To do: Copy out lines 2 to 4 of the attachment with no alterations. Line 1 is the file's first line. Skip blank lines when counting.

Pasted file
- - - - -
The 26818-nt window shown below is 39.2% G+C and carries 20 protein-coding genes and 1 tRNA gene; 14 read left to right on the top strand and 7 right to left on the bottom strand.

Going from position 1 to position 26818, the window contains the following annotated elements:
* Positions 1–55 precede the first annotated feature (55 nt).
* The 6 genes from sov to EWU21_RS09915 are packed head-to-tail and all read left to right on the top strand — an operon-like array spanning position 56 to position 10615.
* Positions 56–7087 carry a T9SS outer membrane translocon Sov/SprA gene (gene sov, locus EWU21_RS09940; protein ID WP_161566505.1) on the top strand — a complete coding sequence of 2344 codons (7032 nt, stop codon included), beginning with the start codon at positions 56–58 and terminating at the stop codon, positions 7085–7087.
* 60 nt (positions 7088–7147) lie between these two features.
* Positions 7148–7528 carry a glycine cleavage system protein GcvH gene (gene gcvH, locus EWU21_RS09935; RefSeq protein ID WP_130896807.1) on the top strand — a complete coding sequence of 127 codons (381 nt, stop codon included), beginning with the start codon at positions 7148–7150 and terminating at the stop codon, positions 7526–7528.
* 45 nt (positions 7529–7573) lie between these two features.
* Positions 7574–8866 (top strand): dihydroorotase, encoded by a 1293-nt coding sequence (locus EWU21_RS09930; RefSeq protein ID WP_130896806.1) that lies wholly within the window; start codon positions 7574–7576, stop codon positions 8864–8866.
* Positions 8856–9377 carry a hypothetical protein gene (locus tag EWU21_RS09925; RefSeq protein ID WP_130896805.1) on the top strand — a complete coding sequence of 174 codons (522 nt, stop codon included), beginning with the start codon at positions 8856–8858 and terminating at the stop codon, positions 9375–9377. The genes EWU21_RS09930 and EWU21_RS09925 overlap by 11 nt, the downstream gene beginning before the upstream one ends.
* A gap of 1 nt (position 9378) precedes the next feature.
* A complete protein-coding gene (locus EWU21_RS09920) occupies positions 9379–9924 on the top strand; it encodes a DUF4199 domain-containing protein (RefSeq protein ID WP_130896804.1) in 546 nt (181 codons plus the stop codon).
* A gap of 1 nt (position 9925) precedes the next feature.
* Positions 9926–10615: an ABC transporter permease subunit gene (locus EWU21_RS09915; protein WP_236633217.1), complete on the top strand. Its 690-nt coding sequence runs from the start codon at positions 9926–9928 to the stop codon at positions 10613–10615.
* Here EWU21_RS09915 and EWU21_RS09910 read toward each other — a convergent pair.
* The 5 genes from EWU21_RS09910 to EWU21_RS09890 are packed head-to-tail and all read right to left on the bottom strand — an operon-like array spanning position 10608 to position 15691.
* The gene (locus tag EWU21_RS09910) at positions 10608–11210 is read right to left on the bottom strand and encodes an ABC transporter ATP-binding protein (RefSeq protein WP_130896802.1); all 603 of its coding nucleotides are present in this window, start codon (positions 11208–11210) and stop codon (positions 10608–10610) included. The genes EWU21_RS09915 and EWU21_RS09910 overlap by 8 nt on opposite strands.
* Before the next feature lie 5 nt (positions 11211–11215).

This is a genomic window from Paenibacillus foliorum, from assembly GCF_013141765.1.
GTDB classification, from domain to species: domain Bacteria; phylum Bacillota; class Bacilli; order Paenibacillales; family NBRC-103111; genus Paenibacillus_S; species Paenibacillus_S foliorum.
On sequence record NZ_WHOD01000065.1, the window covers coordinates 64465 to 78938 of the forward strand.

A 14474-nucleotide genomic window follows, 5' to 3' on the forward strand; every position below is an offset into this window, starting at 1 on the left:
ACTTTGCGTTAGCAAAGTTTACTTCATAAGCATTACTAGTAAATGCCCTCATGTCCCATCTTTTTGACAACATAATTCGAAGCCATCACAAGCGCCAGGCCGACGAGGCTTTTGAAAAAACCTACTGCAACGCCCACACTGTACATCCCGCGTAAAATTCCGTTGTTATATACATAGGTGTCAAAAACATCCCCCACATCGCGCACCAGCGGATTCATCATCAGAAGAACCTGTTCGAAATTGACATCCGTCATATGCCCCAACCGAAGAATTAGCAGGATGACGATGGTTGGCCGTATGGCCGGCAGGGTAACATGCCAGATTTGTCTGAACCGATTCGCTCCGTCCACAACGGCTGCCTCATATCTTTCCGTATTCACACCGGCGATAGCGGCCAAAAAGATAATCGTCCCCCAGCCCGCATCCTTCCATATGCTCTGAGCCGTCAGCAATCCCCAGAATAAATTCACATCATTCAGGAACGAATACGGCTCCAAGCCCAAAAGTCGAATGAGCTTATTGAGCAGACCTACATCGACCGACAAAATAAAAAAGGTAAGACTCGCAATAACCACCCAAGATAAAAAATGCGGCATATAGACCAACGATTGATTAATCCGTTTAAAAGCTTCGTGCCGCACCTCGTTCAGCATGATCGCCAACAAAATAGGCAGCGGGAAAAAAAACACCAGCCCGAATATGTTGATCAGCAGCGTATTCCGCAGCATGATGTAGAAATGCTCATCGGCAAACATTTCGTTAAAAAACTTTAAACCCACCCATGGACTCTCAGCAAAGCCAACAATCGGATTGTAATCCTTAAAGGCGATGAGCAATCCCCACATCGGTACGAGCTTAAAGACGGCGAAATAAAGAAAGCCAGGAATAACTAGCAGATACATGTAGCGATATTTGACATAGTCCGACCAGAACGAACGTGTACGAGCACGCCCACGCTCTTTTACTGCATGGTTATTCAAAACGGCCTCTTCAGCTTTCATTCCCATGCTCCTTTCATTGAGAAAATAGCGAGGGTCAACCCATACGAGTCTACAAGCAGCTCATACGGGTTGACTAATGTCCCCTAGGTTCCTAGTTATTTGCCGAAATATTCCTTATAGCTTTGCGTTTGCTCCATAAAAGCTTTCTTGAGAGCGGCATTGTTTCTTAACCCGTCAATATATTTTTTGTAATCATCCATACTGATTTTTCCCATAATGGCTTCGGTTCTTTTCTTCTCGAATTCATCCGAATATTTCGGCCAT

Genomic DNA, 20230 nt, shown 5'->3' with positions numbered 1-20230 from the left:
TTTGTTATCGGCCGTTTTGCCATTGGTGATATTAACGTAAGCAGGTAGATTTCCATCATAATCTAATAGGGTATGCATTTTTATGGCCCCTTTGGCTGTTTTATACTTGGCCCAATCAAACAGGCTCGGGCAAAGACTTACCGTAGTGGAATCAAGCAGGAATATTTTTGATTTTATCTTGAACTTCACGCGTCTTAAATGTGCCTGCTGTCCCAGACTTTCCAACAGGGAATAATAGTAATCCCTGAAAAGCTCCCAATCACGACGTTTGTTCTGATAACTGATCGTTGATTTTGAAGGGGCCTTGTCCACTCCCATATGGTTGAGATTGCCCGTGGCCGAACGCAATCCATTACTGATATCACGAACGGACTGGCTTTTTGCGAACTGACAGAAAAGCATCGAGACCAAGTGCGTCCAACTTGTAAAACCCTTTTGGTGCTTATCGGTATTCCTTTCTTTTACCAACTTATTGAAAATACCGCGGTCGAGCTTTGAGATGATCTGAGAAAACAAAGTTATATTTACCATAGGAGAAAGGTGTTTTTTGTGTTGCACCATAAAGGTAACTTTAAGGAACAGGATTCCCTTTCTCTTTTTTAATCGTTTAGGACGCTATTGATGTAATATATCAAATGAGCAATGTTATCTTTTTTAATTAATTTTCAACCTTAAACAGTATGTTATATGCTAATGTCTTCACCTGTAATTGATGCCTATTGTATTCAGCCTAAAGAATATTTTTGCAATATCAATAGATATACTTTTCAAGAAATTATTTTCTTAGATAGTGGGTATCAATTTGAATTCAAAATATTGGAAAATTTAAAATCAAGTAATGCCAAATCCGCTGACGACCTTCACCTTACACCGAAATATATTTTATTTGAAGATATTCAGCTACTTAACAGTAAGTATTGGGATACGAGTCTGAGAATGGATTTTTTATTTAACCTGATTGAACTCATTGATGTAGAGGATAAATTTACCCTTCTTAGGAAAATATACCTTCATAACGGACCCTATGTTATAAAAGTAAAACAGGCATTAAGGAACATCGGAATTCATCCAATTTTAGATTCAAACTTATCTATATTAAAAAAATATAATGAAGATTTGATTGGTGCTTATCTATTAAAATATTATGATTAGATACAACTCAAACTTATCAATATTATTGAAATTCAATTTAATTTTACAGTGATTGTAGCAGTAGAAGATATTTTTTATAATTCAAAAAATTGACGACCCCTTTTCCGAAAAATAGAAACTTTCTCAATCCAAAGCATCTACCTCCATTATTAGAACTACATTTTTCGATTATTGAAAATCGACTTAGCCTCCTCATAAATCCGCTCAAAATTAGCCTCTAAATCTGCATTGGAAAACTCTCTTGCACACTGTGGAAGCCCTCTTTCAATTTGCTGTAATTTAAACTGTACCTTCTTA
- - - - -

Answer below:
Going from position 1 to position 26818, the window contains the following annotated elements:
* Positions 1–55 precede the first annotated feature (55 nt).
* The 6 genes from sov to EWU21_RS09915 are packed head-to-tail and all read left to right on the top strand — an operon-like array spanning position 56 to position 10615.